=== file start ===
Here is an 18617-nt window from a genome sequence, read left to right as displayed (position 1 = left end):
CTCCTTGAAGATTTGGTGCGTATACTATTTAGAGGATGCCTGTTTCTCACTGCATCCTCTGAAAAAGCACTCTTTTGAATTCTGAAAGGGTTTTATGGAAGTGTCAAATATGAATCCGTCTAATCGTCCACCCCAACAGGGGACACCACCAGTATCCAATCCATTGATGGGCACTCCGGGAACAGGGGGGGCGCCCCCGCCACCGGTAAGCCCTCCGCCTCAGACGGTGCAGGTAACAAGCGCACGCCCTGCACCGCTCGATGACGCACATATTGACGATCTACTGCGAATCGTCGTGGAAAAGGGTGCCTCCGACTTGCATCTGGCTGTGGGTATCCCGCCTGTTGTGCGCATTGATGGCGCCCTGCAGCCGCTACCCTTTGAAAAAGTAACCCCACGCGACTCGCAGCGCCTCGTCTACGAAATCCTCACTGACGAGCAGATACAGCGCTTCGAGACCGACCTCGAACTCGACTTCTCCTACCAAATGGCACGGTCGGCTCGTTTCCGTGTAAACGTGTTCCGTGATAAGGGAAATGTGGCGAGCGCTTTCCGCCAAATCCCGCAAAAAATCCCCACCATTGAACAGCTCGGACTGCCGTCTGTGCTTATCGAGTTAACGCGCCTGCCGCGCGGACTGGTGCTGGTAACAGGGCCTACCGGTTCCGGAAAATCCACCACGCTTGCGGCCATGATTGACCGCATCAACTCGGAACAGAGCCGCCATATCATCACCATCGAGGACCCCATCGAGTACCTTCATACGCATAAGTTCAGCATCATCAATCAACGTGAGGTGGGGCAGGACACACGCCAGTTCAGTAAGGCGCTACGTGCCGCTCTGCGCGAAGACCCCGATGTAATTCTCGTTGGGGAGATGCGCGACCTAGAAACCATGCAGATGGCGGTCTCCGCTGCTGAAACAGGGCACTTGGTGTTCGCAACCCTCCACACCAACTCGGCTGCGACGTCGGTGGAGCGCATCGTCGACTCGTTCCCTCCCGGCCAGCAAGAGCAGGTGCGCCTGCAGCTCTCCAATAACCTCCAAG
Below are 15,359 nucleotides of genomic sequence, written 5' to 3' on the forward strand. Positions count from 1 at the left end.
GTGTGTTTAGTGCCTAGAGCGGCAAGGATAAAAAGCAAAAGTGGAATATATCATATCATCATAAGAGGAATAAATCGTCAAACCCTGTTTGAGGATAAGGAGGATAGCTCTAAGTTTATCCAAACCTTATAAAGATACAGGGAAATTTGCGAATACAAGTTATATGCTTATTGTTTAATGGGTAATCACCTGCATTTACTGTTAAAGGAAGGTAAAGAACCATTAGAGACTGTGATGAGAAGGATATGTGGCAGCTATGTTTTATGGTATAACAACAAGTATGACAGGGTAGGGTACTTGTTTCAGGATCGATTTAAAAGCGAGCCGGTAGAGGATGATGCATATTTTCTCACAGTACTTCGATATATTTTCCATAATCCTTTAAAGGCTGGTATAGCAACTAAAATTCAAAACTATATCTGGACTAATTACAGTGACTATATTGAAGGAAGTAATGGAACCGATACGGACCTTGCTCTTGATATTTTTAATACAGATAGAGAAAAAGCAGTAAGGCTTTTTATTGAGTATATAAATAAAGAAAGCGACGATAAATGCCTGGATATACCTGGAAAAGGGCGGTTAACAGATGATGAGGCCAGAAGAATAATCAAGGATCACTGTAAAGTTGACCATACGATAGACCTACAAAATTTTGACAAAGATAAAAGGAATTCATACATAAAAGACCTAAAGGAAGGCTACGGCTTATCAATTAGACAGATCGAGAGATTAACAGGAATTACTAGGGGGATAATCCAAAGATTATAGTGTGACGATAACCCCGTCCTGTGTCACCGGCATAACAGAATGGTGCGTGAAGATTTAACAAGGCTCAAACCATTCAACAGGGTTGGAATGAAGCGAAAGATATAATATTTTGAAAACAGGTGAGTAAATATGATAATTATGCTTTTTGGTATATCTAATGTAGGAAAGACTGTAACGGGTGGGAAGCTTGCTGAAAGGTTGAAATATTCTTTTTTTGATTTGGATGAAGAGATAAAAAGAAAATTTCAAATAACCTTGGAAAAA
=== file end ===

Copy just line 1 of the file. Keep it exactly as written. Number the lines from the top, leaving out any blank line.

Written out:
Here is an 18617-nt window from a genome sequence, read left to right as displayed (position 1 = left end):